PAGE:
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Recursion’s Chris Gibson on AI in biotech and ‘virtuous cycles’

Chris Gibson, the CEO of Recursion Pharmaceuticals, thinks the future of drug discovery lies within a ChatGPT-like interface.

At a J.P. Morgan Healthcare Conference reception co-hosted with Nvidia, the tech giant now making inroads with biotechnology investment, the Salt Lake City-based company set out to pitch biotechs small and large on its artificial intelligence software.

In a demonstration of a large language model-based program called LOWE, scientists at Recursion showed how the software can pull together information from animal models, commercially available compounds, and existing research papers on disease targets and molecules. Researchers can also use the software to order materials to start experiments.

LOWE and AI inventions like it are part of a broader bet that advanced computing can knock down some of the barriers that impede drug discovery and development. But there’s considerable skepticism about how much impact such tools will actually have, at least in the short term. Critics note how, even if AI helps identify a promising target or drug compound, the hard work of proving a medicine safe and effective in humans will remain. 

That hasn’t stopped companies like Recursion and Nvidia from investing, though. Earlier in the week, Recursion announced it was continuing a partnership with Nvidia and licensing out its software to help drugmakers discover new targets.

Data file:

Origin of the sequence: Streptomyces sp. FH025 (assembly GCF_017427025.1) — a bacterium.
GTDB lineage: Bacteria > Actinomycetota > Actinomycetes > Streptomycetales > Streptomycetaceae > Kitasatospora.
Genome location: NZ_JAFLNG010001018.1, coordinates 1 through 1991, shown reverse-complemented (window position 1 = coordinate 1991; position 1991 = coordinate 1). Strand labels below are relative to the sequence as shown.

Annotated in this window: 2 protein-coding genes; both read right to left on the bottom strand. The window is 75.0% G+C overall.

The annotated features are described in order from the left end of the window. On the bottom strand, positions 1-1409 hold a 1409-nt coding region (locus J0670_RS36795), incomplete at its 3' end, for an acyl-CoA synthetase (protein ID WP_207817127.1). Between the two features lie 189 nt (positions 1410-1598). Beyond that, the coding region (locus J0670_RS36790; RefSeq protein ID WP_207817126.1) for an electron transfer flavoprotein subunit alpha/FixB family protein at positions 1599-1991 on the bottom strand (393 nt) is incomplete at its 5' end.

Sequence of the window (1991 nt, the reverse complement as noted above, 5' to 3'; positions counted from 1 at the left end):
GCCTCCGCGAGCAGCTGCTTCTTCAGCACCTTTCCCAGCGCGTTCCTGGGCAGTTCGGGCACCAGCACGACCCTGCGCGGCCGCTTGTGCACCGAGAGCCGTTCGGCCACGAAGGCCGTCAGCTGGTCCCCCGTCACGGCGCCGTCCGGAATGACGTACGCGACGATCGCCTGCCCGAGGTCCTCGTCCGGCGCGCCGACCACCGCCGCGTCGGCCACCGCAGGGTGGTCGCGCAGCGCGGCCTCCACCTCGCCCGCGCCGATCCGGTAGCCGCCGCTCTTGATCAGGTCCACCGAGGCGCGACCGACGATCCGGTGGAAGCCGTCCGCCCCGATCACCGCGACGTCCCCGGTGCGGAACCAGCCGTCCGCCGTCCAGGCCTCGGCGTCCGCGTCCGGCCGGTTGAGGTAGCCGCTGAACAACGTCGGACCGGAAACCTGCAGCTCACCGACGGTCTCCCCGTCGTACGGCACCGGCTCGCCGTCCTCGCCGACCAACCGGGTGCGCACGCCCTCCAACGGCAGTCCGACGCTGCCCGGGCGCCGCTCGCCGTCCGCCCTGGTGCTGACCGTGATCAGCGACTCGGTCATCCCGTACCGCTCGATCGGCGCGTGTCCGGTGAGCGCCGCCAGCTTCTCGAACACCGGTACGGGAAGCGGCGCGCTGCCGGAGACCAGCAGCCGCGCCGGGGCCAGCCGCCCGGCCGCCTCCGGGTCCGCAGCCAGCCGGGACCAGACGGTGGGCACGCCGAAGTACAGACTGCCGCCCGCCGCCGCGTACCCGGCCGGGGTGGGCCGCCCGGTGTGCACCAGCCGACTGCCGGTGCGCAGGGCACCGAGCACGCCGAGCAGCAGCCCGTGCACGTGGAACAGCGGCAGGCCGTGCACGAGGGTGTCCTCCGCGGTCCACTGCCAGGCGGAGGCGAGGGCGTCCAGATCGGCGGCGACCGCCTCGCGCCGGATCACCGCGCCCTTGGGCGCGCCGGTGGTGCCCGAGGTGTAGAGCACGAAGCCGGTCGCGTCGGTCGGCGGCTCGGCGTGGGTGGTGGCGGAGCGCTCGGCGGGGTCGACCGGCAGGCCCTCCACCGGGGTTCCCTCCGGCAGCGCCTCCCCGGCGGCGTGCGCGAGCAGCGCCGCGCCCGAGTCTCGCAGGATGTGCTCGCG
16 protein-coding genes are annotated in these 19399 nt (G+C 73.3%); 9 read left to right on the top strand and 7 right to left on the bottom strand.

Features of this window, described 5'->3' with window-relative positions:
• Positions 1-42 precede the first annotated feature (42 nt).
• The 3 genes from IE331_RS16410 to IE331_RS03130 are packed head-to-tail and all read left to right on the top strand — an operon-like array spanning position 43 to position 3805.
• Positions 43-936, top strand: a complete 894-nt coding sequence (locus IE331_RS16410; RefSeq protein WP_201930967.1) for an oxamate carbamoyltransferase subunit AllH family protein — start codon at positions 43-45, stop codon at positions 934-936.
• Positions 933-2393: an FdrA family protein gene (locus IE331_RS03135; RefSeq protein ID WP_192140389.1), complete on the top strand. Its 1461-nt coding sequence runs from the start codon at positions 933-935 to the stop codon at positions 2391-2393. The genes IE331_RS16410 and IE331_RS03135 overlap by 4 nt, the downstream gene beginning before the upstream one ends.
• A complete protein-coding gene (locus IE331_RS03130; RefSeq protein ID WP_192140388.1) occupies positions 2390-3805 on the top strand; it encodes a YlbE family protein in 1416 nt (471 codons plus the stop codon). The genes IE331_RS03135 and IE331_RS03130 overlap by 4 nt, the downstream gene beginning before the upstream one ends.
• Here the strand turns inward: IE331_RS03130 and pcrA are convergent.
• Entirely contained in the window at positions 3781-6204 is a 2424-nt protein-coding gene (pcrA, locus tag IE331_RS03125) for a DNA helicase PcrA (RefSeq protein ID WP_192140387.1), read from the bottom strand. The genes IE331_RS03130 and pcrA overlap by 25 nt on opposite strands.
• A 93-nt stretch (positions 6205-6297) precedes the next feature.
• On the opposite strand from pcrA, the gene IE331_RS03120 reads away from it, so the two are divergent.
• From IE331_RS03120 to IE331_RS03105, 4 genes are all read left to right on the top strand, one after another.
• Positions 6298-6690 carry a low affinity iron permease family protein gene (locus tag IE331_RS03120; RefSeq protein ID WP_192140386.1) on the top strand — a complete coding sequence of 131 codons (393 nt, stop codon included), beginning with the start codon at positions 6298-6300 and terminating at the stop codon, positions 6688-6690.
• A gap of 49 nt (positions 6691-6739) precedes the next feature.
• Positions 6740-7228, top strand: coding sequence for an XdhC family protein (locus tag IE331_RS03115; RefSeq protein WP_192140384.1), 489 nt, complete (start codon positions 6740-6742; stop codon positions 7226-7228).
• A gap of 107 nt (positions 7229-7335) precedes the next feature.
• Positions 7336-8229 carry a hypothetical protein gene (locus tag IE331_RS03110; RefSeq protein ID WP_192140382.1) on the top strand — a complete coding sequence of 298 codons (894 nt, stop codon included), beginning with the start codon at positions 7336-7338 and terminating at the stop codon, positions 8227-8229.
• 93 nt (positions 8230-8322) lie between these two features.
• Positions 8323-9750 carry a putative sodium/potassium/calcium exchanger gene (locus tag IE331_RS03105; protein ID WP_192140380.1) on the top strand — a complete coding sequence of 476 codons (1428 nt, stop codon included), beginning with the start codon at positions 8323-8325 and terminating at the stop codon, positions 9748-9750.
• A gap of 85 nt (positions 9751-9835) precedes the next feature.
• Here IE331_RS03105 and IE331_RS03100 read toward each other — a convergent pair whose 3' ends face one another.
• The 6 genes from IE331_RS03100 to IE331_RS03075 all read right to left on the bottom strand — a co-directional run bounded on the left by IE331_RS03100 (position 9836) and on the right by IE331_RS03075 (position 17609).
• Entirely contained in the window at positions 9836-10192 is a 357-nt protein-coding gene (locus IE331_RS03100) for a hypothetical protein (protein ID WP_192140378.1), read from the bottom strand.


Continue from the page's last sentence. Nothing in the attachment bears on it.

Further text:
Gibson sat down with reporters from BioPharma Dive, Axios and other publications to discuss how machine learning is helping biotechs today. His answers have been condensed and lightly edited for clarity.

A portrait of Chris Gibson, Recursion Pharmaceuticals' CEO.

Chris Gibson, Recursion’s CEO and founder.

Permission granted by Recursion Pharmaceuticals


CHRIS GIBSON: It’s been a challenging capital markets environment for biotech generally. And the question is “over what timeline are you optimizing for?” We had really fantastic conversations with the board, with leadership. And we’ve decided, while being prudent stewards of our capital — our burn was pretty flat this year compared to last — that we cannot walk away from the big bets we want to make. That’s why we did acquisitions this year. 

You will see us continue to make bets. Ultimately, whether or not Recursion is successful, we’re running an experiment that is going to give us or others behind us a lot of data about how one could take a swing at discovering and developing medicines better. But even if it’s not us, it’s the company behind us. It will absolutely be different in the next 10 years. 

I won’t name them, [but] CEOs and heads of R&D from many of the large pharma companies … are starting to make these investments. If you’re not already on board with building in this space, in eight years you will look like the equivalent of what a large traditional auto company looks like [now]. 


GIBSON: The biggest question is how long it’s going to take. There are going to be successes. There are going to be failures. People are going to make some predictions about the industry based on those early data points.